We are delighted to announce that one of our most dedicated volunteer pilots, Melvin Jenschke, has been named a finalist for a 2018 Endeavor Award. Our sister organization, Angel Flight West, grants three Endeavor Awards each year to celebrate volunteer pilots who provide untiring support to organizations that coordinate relief flights.
Each winning pilot's affiliated organization is awarded a $15,000 grant. The last time Angel Flight South Central received this grant was in 2016, when volunteer pilot and board chair Dianna Stanger won an Endeavor Award.
Please vote for Mr. Jenschke by noon on January 31, when voting closes. The award ceremony will be held on May 12 in Los Angeles.
With 354 flights, Jenschke has flown the second highest number of missions in the history of Angel Flight South Central. For more than 18 years now, he has helped people travel to and from medical treatment centers and has changed the lives of numerous people. Our records show he has flown 1,232 hours and spent $959,728 for airplane and fuel expenses to facilitate those missions.
When asked what he likes best about being an AFSC volunteer pilot, Jenschke said, "Helping! Throughout my life, many people have helped me. The pilots, mechanics, Mooney factory employees, mentors in the Cable Television industry that I've been a part of for 44 years. So, helping others is a way of saying thanks to all who helped me along the way."
A lifelong fascination with planes
At 12 years of age, Melvin Jenschke was already fascinated with airplanes. Growing up next to an airport in Kerrville, TX, he would spend his days jumping the fence (something that can’t be done today) to hang around the FBO. He would bum airplane rides, watch and try to help the aircraft mechanics, and occasionally wander into the Mooney Aircraft factory. In those early years of his life, he promised himself that someday he’d become a pilot.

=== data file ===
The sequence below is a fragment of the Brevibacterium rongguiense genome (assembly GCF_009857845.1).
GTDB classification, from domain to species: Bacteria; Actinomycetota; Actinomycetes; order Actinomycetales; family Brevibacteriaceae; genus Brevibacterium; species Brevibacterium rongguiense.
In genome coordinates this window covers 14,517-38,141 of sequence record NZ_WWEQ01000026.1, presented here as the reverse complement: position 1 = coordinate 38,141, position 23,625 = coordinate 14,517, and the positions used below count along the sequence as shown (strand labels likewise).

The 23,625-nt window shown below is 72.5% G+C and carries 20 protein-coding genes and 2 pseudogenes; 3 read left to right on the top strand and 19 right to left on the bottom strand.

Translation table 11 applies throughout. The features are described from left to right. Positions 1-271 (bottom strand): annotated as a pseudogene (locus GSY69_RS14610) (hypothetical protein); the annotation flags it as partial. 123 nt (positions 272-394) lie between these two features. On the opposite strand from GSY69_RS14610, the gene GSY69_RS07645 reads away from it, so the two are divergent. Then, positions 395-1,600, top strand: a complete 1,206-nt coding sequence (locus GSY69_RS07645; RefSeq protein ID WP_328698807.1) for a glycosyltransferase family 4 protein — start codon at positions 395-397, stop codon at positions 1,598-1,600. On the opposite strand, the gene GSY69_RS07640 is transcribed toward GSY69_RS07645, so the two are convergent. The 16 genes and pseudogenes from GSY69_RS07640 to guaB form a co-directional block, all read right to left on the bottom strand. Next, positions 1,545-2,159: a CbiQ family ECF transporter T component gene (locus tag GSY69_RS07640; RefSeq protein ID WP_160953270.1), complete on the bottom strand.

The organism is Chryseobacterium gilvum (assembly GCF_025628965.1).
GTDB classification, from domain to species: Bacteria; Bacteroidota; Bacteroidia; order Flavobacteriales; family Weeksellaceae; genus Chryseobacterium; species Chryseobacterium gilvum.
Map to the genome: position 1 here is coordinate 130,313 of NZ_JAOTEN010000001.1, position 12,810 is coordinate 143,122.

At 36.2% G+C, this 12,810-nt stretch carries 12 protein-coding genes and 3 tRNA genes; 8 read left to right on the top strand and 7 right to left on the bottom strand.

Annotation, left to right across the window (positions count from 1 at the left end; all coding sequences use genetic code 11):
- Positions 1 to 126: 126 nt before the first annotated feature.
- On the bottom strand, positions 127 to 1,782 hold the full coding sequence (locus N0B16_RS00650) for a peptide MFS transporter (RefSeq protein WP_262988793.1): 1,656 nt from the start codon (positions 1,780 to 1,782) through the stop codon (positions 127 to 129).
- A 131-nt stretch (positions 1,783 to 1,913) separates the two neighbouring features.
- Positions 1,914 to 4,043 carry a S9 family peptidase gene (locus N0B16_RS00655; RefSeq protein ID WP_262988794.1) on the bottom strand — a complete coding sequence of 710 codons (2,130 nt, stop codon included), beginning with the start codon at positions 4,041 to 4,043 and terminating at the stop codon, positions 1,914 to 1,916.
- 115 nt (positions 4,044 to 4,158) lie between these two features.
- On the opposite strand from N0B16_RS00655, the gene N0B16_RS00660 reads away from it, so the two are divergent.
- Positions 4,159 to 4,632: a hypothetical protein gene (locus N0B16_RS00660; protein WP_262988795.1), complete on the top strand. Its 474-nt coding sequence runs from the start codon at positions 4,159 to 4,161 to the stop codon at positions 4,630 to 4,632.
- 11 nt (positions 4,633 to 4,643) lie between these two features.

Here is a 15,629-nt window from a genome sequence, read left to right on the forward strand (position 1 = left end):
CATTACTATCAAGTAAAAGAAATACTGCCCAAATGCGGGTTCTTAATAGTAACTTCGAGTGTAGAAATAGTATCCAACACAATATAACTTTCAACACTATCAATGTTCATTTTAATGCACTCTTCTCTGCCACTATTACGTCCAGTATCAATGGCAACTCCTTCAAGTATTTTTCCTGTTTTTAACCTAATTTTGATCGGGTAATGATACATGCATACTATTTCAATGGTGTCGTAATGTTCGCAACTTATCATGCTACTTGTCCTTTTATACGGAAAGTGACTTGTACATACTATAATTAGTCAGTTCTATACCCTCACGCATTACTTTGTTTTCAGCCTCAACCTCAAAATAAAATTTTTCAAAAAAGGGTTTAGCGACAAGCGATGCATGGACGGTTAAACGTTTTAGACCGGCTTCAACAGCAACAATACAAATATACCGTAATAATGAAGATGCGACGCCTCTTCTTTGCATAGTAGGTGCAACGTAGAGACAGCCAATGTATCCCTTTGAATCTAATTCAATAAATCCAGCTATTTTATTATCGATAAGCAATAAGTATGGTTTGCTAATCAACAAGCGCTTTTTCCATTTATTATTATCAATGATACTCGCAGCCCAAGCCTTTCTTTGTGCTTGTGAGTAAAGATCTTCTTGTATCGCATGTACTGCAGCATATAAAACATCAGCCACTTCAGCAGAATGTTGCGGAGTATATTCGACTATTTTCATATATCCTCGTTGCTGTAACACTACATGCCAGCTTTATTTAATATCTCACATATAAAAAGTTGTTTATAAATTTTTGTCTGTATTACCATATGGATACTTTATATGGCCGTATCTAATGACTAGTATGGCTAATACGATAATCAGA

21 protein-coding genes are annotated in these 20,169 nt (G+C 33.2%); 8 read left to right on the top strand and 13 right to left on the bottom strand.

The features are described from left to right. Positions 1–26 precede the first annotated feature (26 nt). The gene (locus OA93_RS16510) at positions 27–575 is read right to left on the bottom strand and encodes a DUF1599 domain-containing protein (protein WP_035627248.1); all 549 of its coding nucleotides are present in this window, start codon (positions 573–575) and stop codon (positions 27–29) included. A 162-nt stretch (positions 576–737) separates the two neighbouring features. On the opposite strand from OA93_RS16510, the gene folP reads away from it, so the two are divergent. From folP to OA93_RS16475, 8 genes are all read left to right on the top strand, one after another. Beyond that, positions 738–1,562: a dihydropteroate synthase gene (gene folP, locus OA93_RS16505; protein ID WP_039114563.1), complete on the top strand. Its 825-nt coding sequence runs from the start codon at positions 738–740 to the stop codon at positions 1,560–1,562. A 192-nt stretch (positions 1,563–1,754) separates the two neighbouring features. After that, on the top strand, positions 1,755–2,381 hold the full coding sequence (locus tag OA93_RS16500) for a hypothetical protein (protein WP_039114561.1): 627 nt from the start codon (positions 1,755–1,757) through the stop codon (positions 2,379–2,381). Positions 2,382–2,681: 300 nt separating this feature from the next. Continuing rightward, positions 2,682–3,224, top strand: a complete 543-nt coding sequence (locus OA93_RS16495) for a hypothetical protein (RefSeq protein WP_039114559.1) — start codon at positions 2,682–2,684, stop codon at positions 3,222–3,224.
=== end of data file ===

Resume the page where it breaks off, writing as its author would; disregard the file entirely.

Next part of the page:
After leaving the service in 1962, Jenschke went to work for a government contractor that refurbished C-47 aircraft at an old airbase in Hondo, TX. There was a flying club at the airport and he began to take lessons. Jenschke flew his first solo flight that year in a Cessna 140, but he did not complete his training and earn his private pilot’s license until 14 years later, in 1976. Once that goal was achieved, Jenschke decided to continue with his training and earn his single-engine land instrument rating, multi-engine land instrument rating, A&P Certification (aircraft airframe and power plant mechanic), and IA Certification (inspection authorization).
Jenschke worked at the same company for 34 years, but in 1999, he found himself in an unexpected retirement after a company merger. He spent the next two years contemplating what he could do with his life.
Then, one day he received a card in the mail about Angel Flight. Jenschke drove to Addison, TX, and spoke to Beth about volunteering as an Angel Flight South Central pilot. Jenschke decided it was something worth doing and signed up immediately. Besides the joy of helping others, Jenschke says that flying missions with AFSC helps keep him "current in the airplane.”
To honor our pilot's dedication and the organization he serves, please vote for Melvin Jenschke by January 31. (Only one vote per email address will be counted.)